Embroidered organza shift with sleeves

I decided to make a birthday dress for myself this year.  The fabric was purchased for me as a birthday present last year when my husband was on a business trip to NY. He chose it himself which impresses me to no end. At a glance, it’s gorgeous. In real life, it’s a fabric I wouldn’t  have checked out myself. I would have taken one look at the label and put it back on the shelf. And I would have missed out on a lot of fun.

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My friends, this delicious embroidered organza is pure, flammable polyester. I suspected as much, but was hoping for a miracle. A burn test outed this beauty. The fibres melted rather than burned. Further confirmation was delivered by an IG buddy who recognised the fabric and remembered its content.

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Silk organza would have made this dress an enduring beauty. Polyester organza means this fabric does not breathe. It is stiff, scratchy, and uncomfortably hot. I can deal with the comfort issues by moving the dress into my Winter wardrobe. I think it would look good with a black slip and black tights. The contrast under the sheer organza would be fun.

Unfortunately, my birthday is in the middle of a sweltering Kansas Summer (we’re talking tropical Top End weather to my Aussie friends out there). I could have forgone the sleeves, but the sleeves are an important feature of the dress for me (these were actually the 3rd sleeves I trialled for this dress).

The fabric also does not press or hold a crease. To work around this fact, I kept the design as simple as possible. It’s a sheath with bust darts, French seams throughout, a hand-stitched bound neck, and sleeves. I toyed with the idea of back darts or a CB seam for shaping but after some online research into sheath dress shapes on designer runways, I decided to keep mine without. I’m wearing a white slip underneath it for modesty.

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I wasn’t keen on hemming the dress and sleeves because the embroidery makes the organza quite bulky and of course it doesn’t press. My solution was to cut the dress and sleeves on the cross-grain so I could incorporate the beautiful selvedge into the design. After putting the dress together, however, I decided that didn’t like the pretty frayed edges after all. I ended up cutting them off but keeping a portion of the un-embroidered selvedge. I also felt that the original flared sleeves were a bit much for the loud fabric so I cut different, more streamlined sleeves instead.

It was a lot of fun making this dress. I loved problem-solving the fabric issues. I will wear it, but probably not during Summer. It might become my Christmas or New Years dress instead.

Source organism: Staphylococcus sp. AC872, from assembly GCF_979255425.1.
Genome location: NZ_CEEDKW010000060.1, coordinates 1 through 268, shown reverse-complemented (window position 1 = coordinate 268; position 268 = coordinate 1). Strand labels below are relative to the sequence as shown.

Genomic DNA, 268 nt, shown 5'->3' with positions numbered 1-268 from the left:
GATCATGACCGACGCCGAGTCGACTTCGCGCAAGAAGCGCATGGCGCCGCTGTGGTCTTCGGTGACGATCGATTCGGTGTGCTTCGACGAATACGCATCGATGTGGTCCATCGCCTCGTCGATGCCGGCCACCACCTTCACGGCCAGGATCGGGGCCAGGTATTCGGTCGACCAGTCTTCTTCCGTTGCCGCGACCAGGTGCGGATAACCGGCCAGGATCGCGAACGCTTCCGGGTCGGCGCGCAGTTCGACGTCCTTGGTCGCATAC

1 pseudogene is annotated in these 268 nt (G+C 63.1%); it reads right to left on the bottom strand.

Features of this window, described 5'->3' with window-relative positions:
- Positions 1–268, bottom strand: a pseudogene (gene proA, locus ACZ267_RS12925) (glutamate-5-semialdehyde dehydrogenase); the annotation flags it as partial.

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20 thoughts on “Embroidered organza shift with sleeves

  1. Gorgeous dress. I’ve wanted to try a project with organza and I have a piece in my stash. Your post tipped me off to some of the challenges the fabric will present. The sheath style seems like a great fit for it!

  2. Oh so very lovely, lovely, lovely. I hear you re polyester. Ick, I hate the way it makes me so hot and unfortunately BO smelly at times! Oh I’m a charmer! I also remember working with poly chiffon for my Roxanne and it was a dreadful mistress of doom. It’s worth it though, this dress is really gorgeous and your idea of moving it seasonally sounds like a good one.

  3. That is gorgeous! I love the look of the fabric. The simple shift shape shows it off perfectly. Bummer it didn’t work out as your birthday dress but I can’t wait to see how you style it in winter.

  4. Wow. Clever make, love how you got round the issues. Amazing fabric, such a shame it’s polyester. Husband in a million! Just needs a bit of education about looking at fibre content 🙂 and then he’ll be Mr Perfect;).

    Personally, I use some man-mades a la viscose, tencel, etc – but synthetic, not in our hot and sometimes sticky summer. I don’t even wear lightweight silk in our summers as it just doesn’t keep me as fresh as linen and cotton, the finer the better….

    1. Thank you Francesca! I’m all about natural fibres too. Linen is my absolute favourite, and no matter what my fashion preferences might be at the time, I just keep going back to the same old linen dresses in my wardrobe because they are just so comfy in the sticky heat.

  5. This is a striking little number. The colours are all sorts of fabulous. I made a similar dress last year to wear to a 70s party. I bought some vintage fabric in a 70s print off ebay – 100% acetate. I’m sure it matches the breathing qualities of your polyester organza. I live in the tropical Top End and can wear it in the winter months on it’s own or as a tunic over jeans. Any other time of year, it would be like walking around in a garbage bag having my own little private sauna. BTW, it looks awesome with those shoes!

    1. Hahahaha! Bernice, thank you, and I especially love your analogy. I was only outside for a few photos and it was indeed like wearing a garbage bag….so humid and hot here in Summer, not at all what I expected of the Midwest ;-).

  6. Gulp! This is stunning, and for all the work-arounds you described, you certainly landed on the winning combination.
    I think I would rather have a melty dress than a burnable one. The fact that the melty one doesn’t breathe as well is a strike against, although there’s no denying your husband was definitely a sweetheart to pick out such a purely romantic, beautiful fabric for you.

    1. Thanks Melanie! I think the melty fabric will actually be perfect for winter – I’m surprised I didn’t have the foresight earlier – I HATE being cold and usually just spend winter trussed from head to toe, so it might be nice to wear a festive dress for a change 😉

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